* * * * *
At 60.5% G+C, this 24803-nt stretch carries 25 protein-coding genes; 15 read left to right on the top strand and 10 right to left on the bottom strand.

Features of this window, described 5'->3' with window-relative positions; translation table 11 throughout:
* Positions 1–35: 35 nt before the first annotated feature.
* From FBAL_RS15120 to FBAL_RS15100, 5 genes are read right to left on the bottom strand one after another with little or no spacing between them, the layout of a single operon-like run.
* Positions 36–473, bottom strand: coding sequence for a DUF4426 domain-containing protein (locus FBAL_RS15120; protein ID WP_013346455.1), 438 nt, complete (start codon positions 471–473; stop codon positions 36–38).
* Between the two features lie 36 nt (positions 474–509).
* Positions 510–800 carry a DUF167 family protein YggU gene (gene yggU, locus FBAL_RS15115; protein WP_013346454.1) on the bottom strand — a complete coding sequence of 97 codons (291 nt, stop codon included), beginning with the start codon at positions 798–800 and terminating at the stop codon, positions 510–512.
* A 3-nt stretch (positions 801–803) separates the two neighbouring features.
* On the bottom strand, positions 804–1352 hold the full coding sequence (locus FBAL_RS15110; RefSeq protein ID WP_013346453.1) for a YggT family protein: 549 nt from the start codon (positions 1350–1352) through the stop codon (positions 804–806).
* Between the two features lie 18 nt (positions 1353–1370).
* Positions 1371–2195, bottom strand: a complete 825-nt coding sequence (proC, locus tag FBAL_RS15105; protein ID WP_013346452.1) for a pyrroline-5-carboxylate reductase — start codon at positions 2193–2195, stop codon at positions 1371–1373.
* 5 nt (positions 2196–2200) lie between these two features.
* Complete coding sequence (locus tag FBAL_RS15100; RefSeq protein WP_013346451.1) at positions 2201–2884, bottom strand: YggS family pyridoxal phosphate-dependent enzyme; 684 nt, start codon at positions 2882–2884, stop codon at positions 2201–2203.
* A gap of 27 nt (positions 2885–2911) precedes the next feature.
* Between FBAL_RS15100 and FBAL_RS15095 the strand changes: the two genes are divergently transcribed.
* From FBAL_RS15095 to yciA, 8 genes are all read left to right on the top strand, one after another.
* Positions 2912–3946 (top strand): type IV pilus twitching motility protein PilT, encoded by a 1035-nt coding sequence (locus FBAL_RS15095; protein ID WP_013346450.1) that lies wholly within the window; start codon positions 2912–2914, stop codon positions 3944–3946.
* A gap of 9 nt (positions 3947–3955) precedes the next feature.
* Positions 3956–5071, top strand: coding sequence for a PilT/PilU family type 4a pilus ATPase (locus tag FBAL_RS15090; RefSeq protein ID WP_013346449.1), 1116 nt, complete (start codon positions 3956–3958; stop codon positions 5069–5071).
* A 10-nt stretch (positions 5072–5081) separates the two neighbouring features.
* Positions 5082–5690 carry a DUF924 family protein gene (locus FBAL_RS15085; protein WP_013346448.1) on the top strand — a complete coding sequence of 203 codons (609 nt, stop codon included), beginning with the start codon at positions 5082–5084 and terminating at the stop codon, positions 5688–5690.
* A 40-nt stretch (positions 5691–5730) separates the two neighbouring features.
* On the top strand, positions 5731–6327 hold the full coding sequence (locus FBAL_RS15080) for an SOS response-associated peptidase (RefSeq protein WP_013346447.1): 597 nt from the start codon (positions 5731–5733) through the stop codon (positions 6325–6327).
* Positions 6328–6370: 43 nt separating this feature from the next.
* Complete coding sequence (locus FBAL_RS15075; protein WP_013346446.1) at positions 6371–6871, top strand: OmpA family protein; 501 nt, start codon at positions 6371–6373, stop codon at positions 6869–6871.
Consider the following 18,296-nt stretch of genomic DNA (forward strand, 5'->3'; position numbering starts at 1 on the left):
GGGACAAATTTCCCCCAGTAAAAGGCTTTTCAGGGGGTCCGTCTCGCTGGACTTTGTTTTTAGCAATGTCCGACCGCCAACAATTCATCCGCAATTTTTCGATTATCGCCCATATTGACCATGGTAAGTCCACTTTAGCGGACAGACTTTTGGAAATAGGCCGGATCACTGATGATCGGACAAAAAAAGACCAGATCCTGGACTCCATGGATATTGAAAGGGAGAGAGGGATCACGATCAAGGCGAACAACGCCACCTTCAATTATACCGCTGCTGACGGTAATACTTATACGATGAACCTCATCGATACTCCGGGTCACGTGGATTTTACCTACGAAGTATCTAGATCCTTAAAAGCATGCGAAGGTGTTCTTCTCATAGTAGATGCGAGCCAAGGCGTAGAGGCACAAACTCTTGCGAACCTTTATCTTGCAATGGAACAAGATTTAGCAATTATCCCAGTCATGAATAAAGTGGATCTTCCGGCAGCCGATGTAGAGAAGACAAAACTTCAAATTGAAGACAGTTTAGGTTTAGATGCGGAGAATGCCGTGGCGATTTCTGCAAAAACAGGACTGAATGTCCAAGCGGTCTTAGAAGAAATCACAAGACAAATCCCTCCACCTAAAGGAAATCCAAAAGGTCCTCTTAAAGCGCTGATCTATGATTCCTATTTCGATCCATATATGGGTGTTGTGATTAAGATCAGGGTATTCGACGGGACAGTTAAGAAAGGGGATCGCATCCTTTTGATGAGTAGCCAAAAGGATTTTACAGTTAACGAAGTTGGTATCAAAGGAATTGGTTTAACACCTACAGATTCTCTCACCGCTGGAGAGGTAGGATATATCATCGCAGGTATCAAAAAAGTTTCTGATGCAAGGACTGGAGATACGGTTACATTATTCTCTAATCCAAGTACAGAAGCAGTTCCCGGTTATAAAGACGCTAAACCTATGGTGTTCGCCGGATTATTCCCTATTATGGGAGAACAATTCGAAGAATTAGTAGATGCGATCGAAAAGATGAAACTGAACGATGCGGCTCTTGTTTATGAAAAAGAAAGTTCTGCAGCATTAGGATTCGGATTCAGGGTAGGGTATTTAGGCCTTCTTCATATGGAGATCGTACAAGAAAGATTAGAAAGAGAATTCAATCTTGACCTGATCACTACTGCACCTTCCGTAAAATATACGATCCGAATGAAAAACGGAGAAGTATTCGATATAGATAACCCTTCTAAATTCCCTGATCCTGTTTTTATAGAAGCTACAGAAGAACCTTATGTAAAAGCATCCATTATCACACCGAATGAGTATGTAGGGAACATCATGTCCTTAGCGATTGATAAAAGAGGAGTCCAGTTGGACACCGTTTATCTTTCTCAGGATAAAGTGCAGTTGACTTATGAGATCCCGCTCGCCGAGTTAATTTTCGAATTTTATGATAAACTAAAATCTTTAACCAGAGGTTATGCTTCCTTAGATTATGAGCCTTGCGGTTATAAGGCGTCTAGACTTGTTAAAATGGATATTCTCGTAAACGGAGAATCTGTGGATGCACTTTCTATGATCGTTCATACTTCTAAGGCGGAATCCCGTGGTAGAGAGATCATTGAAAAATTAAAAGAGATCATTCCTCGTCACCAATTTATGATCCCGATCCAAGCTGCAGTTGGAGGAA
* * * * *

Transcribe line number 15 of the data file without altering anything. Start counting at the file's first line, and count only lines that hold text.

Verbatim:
* Between FBAL_RS15100 and FBAL_RS15095 the strand changes: the two genes are divergently transcribed.